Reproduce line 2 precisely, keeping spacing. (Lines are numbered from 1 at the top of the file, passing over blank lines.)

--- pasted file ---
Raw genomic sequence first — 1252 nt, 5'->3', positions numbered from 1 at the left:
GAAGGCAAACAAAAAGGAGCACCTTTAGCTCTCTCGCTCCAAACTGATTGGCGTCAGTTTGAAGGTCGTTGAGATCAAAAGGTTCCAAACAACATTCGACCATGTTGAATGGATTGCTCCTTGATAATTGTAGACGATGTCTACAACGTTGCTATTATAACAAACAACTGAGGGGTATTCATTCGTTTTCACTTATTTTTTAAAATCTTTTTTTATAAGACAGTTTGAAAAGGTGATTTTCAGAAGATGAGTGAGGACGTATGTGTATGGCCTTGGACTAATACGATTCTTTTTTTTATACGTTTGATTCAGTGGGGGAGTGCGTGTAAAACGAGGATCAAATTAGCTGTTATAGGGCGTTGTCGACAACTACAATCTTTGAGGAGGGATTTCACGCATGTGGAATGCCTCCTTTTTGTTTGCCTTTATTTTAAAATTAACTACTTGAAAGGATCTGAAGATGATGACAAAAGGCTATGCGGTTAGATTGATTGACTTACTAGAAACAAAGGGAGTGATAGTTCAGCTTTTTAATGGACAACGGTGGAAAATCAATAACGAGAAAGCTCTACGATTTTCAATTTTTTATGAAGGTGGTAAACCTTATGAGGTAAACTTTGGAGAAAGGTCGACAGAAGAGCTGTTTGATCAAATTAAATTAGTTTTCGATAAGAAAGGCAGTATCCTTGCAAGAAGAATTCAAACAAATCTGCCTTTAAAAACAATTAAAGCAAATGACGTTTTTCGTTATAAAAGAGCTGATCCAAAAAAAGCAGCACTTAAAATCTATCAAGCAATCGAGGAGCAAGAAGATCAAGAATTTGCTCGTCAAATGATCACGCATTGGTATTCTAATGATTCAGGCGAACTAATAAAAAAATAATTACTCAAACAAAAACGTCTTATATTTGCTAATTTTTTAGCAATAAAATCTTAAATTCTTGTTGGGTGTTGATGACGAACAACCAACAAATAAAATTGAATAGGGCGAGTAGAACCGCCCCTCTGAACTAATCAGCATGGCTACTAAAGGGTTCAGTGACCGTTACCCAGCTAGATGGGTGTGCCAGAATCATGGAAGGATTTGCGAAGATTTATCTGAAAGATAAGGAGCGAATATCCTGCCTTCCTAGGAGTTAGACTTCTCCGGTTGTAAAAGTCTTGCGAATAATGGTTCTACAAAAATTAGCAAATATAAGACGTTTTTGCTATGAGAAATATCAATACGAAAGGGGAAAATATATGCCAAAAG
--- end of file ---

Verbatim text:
GAAGGCAAACAAAAAGGAGCACCTTTAGCTCTCTCGCTCCAAACTGATTGGCGTCAGTTTGAAGGTCGTTGAGATCAAAAGGTTCCAAACAACATTCGACCATGTTGAATGGATTGCTCCTTGATAATTGTAGACGATGTCTACAACGTTGCTATTATAACAAACAACTGAGGGGTATTCATTCGTTTTCACTTATTTTTTAAAATCTTTTTTTATAAGACAGTTTGAAAAGGTGATTTTCAGAAGATGAGTGAGGACGTATGTGTATGGCCTTGGACTAATACGATTCTTTTTTTTATACGTTTGATTCAGTGGGGGAGTGCGTGTAAAACGAGGATCAAATTAGCTGTTATAGGGCGTTGTCGACAACTACAATCTTTGAGGAGGGATTTCACGCATGTGGAATGCCTCCTTTTTGTTTGCCTTTATTTTAAAATTAACTACTTGAAAGGATCTGAAGATGATGACAAAAGGCTATGCGGTTAGATTGATTGACTTACTAGAAACAAAGGGAGTGATAGTTCAGCTTTTTAATGGACAACGGTGGAAAATCAATAACGAGAAAGCTCTACGATTTTCAATTTTTTATGAAGGTGGTAAACCTTATGAGGTAAACTTTGGAGAAAGGTCGACAGAAGAGCTGTTTGATCAAATTAAATTAGTTTTCGATAAGAAAGGCAGTATCCTTGCAAGAAGAATTCAAACAAATCTGCCTTTAAAAACAATTAAAGCAAATGACGTTTTTCGTTATAAAAGAGCTGATCCAAAAAAAGCAGCACTTAAAATCTATCAAGCAATCGAGGAGCAAGAAGATCAAGAATTTGCTCGTCAAATGATCACGCATTGGTATTCTAATGATTCAGGCGAACTAATAAAAAAATAATTACTCAAACAAAAACGTCTTATATTTGCTAATTTTTTAGCAATAAAATCTTAAATTCTTGTTGGGTGTTGATGACGAACAACCAACAAATAAAATTGAATAGGGCGAGTAGAACCGCCCCTCTGAACTAATCAGCATGGCTACTAAAGGGTTCAGTGACCGTTACCCAGCTAGATGGGTGTGCCAGAATCATGGAAGGATTTGCGAAGATTTATCTGAAAGATAAGGAGCGAATATCCTGCCTTCCTAGGAGTTAGACTTCTCCGGTTGTAAAAGTCTTGCGAATAATGGTTCTACAAAAATTAGCAAATATAAGACGTTTTTGCTATGAGAAATATCAATACGAAAGGGGAAAATATATGCCAAAAG